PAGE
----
Master List of Scaler Chord Symbols?


I wonder if there is a master list of Scaler chord symbols (names) that could be provided?

I realize perhaps not, esp. if they are constructed dynamically by algorithm. In that case, however, are the rules of the algo available?

Motivation here is for another program which has a capability to import chords from their names as found in MIDI Markers, which Scaler does export.

Of course the chord names Scaler places in the marker track are going to be according to some syntax which the importing program will in general not not have a magical ability to parse on input.

The developer in this case has a willingness to code so as to accept and act on the Scaler names, but needs to know what he’ll be receiving in order to do so in a most comprehensive way.

this sounds like something our resident music data scientist @yorkeman might have unearthed in his cataloguing of Scaler internals

I am far from an expert in this area, but I dabble with bits of music theory in a trivial way, mostly to try and improve my guitar ‘skills’ from ‘pathetic’ to merely ‘poor’

As far as I am able to deduce, the names are held as data in the executable and are not constructed per se - at least that was the position in 2.4.1. However, I think the internal engine may have a had a revamp with 2.5, so the above if it were true as a guess, it might not be now.

I have no idea, but looking at the State File it seems that the logic is interval based, which makes sense. For both scales and chords handling things in terms of chromatic intervals simplifies transposition, as the operation is independent of the key.

So, some thoughts generally

1 I’m not aware of any standard chord naming convention, and books I have read do vary. I think the naming structure in Scaler is logical, and although any such naming will have issues, parsing might be a feasible approach.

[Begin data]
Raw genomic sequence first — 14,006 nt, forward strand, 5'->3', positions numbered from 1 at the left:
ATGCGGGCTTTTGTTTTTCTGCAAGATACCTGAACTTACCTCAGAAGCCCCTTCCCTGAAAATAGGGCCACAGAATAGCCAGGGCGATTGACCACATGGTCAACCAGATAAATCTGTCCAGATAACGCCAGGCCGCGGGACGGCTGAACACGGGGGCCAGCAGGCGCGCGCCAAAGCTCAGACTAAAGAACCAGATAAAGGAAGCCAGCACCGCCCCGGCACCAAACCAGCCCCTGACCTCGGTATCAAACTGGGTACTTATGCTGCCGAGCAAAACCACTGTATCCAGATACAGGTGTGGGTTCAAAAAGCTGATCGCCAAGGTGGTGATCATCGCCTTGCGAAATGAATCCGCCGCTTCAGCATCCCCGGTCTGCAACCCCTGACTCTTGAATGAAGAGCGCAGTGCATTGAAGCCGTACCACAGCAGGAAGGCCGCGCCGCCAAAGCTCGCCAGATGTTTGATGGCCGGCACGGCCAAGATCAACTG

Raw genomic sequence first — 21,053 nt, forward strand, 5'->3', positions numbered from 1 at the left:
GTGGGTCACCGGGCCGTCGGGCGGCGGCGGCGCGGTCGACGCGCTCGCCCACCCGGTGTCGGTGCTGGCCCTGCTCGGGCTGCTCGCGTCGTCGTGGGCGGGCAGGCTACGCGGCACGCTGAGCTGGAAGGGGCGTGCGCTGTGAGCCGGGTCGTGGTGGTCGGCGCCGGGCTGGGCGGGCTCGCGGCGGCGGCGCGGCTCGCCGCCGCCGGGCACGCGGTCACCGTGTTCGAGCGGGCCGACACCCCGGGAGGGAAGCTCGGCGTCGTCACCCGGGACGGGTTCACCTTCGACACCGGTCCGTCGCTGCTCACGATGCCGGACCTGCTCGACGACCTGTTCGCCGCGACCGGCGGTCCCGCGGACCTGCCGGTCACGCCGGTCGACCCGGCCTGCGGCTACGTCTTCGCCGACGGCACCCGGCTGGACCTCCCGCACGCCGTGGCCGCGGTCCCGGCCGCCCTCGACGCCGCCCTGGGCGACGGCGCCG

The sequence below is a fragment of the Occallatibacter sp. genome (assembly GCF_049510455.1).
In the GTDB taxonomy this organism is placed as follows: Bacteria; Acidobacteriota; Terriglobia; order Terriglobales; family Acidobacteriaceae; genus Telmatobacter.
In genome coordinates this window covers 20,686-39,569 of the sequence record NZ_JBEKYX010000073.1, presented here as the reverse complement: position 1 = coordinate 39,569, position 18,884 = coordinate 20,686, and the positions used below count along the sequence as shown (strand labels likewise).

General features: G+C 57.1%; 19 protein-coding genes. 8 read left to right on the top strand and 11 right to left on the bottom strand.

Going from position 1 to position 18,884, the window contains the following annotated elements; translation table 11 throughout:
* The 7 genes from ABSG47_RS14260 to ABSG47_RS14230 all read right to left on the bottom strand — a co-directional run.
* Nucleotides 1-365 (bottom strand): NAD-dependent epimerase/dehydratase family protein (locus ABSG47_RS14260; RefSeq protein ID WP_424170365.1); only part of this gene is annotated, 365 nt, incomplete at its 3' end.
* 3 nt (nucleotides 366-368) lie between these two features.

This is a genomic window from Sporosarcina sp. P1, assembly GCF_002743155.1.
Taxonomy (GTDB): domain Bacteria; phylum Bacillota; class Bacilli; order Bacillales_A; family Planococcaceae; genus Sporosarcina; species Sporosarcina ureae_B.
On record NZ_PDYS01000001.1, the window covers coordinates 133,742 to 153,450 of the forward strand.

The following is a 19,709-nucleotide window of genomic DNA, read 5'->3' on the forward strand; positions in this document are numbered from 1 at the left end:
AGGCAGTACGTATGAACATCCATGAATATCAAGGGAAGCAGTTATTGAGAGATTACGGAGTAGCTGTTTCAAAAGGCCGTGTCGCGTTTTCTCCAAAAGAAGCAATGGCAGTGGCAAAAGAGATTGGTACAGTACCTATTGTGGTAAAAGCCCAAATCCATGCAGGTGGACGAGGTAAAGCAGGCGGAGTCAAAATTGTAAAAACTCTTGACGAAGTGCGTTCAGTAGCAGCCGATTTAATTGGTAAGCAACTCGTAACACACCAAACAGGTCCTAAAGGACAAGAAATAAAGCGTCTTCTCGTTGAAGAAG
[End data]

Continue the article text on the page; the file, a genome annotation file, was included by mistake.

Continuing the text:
2 As I’m sure you know, naming chords from the constituent notes is not without difficulty. Trivially, a stacked 13h has more notes than a guitar player has fingers. I thought the general rule was that for extended chords the essential elements were the root (for key), third (tonality), seventh (dominant or not) and then the extension could give a reasonable indicator of what to call it. However, an add2 has the same notes in it as an add 9, so they can only be differentiated by pitch and not by notes

3 Then there is the ‘slash’ thing. There are 48 possible triads over any bass note, Some are just triads with a note doubled, some 7ths, and some indeterminate incomplete 9th, 11th or 13ths. It’s a wrinkle.

4 If you are trying to develop something one way rather than try and parse markers, is to dump the State File and analyse that. This is in XML and I’m sure you have seen that the chords ae defined in terms of midi notes. It’s trivial to figure out the intervals by taking MOD(12)+1 with an offset for the key by assuming the first note is the root (although there might be an issue with slash chords). The Chord Sets are XML with just have the midi notes in, but there is no indication of the key, whereas the State file has both the key and mode (albeit in UUID form, but I posted a map from the UUIDs to these on this board.).

I’m doing some work in this at the moment and found public Python database which lists chord intervals for about 78 chord types. I’ve done a spread sheet with these in to help me figure out what plays against what side slipping or whatever.

As I commented to @TMacD if I spent more time on composition and less time fiddling with XML, I might actually produce something vaguely musical :worried:

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